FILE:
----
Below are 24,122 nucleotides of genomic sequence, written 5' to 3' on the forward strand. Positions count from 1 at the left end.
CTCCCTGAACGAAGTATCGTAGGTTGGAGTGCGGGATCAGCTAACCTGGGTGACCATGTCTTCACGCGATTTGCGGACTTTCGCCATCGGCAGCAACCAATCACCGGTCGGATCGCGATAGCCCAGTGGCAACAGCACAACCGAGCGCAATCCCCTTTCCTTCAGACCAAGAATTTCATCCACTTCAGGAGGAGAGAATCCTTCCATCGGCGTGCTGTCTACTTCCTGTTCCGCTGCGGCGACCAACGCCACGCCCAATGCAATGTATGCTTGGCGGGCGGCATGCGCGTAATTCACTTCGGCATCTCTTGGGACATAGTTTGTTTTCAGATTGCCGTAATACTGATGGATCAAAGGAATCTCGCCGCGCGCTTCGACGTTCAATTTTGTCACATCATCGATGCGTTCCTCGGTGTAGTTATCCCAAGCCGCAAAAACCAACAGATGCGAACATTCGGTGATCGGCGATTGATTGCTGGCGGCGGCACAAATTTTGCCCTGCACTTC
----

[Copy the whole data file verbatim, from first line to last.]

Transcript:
Below are 24,122 nucleotides of genomic sequence, written 5' to 3' on the forward strand. Positions count from 1 at the left end.
CTCCCTGAACGAAGTATCGTAGGTTGGAGTGCGGGATCAGCTAACCTGGGTGACCATGTCTTCACGCGATTTGCGGACTTTCGCCATCGGCAGCAACCAATCACCGGTCGGATCGCGATAGCCCAGTGGCAACAGCACAACCGAGCGCAATCCCCTTTCCTTCAGACCAAGAATTTCATCCACTTCAGGAGGAGAGAATCCTTCCATCGGCGTGCTGTCTACTTCCTGTTCCGCTGCGGCGACCAACGCCACGCCCAATGCAATGTATGCTTGGCGGGCGGCATGCGCGTAATTCACTTCGGCATCTCTTGGGACATAGTTTGTTTTCAGATTGCCGTAATACTGATGGATCAAAGGAATCTCGCCGCGCGCTTCGACGTTCAATTTTGTCACATCATCGATGCGTTCCTCGGTGTAGTTATCCCAAGCCGCAAAAACCAACAGATGCGAACATTCGGTGATCGGCGATTGATTGCTGGCGGCGGCACAAATTTTGCCCTGCACTTC